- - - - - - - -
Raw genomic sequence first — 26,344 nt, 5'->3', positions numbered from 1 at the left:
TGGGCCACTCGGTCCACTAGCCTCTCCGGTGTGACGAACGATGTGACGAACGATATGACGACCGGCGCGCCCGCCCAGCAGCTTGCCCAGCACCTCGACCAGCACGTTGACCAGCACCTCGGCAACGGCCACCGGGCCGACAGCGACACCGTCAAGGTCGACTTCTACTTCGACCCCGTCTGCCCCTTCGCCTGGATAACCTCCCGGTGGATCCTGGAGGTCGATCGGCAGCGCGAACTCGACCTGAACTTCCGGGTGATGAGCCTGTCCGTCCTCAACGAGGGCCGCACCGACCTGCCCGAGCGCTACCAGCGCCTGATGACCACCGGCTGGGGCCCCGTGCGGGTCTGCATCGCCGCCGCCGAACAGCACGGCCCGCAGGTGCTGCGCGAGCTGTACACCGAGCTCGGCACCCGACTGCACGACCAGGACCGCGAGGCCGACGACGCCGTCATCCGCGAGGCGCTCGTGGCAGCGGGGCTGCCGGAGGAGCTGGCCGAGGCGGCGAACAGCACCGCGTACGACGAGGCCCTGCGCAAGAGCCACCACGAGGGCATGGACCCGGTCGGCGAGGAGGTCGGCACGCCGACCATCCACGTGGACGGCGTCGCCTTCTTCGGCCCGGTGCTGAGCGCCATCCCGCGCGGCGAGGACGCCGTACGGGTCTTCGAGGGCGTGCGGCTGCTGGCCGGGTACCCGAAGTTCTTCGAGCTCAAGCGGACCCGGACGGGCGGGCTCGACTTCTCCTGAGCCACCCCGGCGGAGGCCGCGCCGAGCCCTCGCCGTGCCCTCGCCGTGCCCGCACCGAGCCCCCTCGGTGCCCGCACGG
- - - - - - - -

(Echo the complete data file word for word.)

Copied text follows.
Raw genomic sequence first — 26,344 nt, 5'->3', positions numbered from 1 at the left:
TGGGCCACTCGGTCCACTAGCCTCTCCGGTGTGACGAACGATGTGACGAACGATATGACGACCGGCGCGCCCGCCCAGCAGCTTGCCCAGCACCTCGACCAGCACGTTGACCAGCACCTCGGCAACGGCCACCGGGCCGACAGCGACACCGTCAAGGTCGACTTCTACTTCGACCCCGTCTGCCCCTTCGCCTGGATAACCTCCCGGTGGATCCTGGAGGTCGATCGGCAGCGCGAACTCGACCTGAACTTCCGGGTGATGAGCCTGTCCGTCCTCAACGAGGGCCGCACCGACCTGCCCGAGCGCTACCAGCGCCTGATGACCACCGGCTGGGGCCCCGTGCGGGTCTGCATCGCCGCCGCCGAACAGCACGGCCCGCAGGTGCTGCGCGAGCTGTACACCGAGCTCGGCACCCGACTGCACGACCAGGACCGCGAGGCCGACGACGCCGTCATCCGCGAGGCGCTCGTGGCAGCGGGGCTGCCGGAGGAGCTGGCCGAGGCGGCGAACAGCACCGCGTACGACGAGGCCCTGCGCAAGAGCCACCACGAGGGCATGGACCCGGTCGGCGAGGAGGTCGGCACGCCGACCATCCACGTGGACGGCGTCGCCTTCTTCGGCCCGGTGCTGAGCGCCATCCCGCGCGGCGAGGACGCCGTACGGGTCTTCGAGGGCGTGCGGCTGCTGGCCGGGTACCCGAAGTTCTTCGAGCTCAAGCGGACCCGGACGGGCGGGCTCGACTTCTCCTGAGCCACCCCGGCGGAGGCCGCGCCGAGCCCTCGCCGTGCCCTCGCCGTGCCCGCACCGAGCCCCCTCGGTGCCCGCACGG